Adopted in 1989, the United Nations Convention on the Rights of the Child (CRC) was the first international instrument to explicitly recognise children as human beings with innate rights. Ratified by 197 countries, including all EU Member States, it has become the landmark treaty on children's rights, outlining universal standards for the care, treatment, survival, development, protection and participation of all children. The promotion and protection of children's rights is one of the key objectives embedded in Article 3(3) of the Treaty on European Union (TEU). Moreover, Article 24 of the Charter of Fundamental Rights of the EU recognises that children are entitled to 'protection and care as is necessary for their well-being'. The same article recognises that the child's best interests should be the primary consideration for public authorities and private institutions. Over the years, the EU has moved from a sectoral approach towards a more coherent policy approach. Whereas initially, children's rights were developed in relation to specific areas such as the free movement of persons, since 2000 the EU has taken a more coordinated line. This Briefing takes stock of the most recent EU action to address and promote children's rights and looks at the upcoming challenges.

Semplificazione dell'accettazione di documenti pubblici

02-06-2016

In giugno il Parlamento europeo dovrebbe procedere alla votazione (posticipata) sulla proposta di regolamento che promuove la libera circolazione di cittadini e imprese semplificando i requisiti per la presentazione di alcuni documenti pubblici rilasciati da un altro Stato membro. La proposta, una delle iniziative principali presentate dalla Commissione durante l'Anno europeo dei cittadini 2013, è inoltre destinata a contribuire alla politica "Giustizia per la crescita".

In giugno il Parlamento europeo dovrebbe procedere alla votazione (posticipata) sulla proposta di regolamento che promuove la libera circolazione di cittadini e imprese semplificando i requisiti per la presentazione di alcuni documenti pubblici rilasciati da un altro Stato membro. La proposta, una delle iniziative principali presentate dalla Commissione durante l'Anno europeo dei cittadini 2013, è inoltre destinata a contribuire alla politica "Giustizia per la crescita".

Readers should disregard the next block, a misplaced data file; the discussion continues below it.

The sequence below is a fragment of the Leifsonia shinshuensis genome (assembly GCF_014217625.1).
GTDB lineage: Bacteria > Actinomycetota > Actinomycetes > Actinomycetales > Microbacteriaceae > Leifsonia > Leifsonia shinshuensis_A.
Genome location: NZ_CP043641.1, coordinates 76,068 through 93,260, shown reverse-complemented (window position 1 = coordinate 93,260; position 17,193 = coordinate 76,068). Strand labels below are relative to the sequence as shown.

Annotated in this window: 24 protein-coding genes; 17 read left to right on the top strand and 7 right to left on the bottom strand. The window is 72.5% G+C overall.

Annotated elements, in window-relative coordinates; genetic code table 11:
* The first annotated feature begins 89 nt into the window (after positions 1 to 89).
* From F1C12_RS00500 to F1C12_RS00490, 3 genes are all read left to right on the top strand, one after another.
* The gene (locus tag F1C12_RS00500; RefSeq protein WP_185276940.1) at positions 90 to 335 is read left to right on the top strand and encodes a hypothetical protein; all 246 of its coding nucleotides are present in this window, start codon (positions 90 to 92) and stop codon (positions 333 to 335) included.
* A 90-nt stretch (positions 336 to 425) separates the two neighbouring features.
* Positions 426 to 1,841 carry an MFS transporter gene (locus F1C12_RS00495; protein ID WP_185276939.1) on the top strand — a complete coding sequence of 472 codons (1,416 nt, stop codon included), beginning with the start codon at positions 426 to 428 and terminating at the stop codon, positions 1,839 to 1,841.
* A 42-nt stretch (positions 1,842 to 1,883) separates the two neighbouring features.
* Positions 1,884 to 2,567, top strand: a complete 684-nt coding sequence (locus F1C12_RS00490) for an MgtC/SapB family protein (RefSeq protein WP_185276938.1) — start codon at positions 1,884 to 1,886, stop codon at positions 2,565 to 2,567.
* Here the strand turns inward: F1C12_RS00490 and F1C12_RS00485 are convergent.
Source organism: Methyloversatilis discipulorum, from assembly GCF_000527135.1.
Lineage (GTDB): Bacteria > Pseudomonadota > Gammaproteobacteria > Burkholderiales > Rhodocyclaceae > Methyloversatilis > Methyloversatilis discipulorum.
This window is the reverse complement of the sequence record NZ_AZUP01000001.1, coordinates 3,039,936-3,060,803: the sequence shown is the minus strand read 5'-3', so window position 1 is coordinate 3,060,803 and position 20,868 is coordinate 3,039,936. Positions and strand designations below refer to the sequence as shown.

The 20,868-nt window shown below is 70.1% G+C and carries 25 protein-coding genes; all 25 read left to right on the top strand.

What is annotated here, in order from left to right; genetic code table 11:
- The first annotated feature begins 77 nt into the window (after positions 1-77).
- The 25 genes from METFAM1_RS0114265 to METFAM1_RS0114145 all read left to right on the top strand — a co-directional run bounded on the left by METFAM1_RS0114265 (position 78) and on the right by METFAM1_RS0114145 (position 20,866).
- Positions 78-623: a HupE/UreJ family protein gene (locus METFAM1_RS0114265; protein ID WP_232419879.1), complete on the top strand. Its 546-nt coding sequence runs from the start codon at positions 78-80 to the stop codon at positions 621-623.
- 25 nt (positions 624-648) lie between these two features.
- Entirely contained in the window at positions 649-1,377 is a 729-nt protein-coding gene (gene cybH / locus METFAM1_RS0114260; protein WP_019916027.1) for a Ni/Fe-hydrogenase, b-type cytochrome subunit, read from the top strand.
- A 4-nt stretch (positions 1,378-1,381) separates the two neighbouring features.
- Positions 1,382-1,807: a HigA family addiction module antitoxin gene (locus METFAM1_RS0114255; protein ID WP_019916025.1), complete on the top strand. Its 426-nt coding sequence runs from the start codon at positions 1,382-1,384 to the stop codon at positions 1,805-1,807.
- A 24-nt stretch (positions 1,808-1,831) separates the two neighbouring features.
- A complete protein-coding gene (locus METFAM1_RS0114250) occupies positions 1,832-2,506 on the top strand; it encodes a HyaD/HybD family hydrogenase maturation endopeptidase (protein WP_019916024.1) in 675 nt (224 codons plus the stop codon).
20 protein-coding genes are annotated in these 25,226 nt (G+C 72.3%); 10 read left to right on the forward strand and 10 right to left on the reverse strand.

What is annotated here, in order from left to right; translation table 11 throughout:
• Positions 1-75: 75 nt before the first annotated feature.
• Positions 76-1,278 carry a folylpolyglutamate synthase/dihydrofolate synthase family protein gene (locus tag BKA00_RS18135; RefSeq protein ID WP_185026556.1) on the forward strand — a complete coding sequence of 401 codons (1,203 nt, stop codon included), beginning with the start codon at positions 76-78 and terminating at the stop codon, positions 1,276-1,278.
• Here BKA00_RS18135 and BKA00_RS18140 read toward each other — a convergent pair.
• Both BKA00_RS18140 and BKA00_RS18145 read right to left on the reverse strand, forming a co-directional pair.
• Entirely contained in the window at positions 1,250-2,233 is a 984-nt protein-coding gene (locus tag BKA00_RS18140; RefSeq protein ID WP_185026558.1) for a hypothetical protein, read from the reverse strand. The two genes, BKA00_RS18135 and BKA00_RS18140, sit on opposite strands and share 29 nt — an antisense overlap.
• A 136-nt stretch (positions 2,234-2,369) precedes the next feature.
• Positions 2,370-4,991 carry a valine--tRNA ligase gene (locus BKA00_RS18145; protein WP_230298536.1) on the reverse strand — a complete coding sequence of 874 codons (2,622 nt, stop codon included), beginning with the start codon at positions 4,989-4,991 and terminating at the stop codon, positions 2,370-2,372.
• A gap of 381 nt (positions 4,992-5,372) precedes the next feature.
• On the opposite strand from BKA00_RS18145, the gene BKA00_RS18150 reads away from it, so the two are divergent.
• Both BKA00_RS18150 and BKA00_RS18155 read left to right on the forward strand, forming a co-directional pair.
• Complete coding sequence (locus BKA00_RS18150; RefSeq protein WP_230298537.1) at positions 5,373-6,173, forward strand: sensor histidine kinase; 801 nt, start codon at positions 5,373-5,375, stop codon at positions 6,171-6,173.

Norme aggiornate per Europol

02-05-2016

A maggio, il Parlamento europeo dovrebbe votare sul testo di compromesso per una revisione del regolamento che istituisce l’Agenzia dell’Unione europea per la cooperazione delle autorità di contrasto – Europol, che punta a rafforzare le competenze dell’Agenzia nella lotta al terrorismo e la criminalità grave e organizzata, aumentando nel contempo la sua responsabilità nei confronti del Parlamento europeo e dei parlamenti nazionali e formulando regole chiare in materia di protezione e scambio dei ...

A maggio, il Parlamento europeo dovrebbe votare sul testo di compromesso per una revisione del regolamento che istituisce l’Agenzia dell’Unione europea per la cooperazione delle autorità di contrasto – Europol, che punta a rafforzare le competenze dell’Agenzia nella lotta al terrorismo e la criminalità grave e organizzata, aumentando nel contempo la sua responsabilità nei confronti del Parlamento europeo e dei parlamenti nazionali e formulando regole chiare in materia di protezione e scambio dei dati.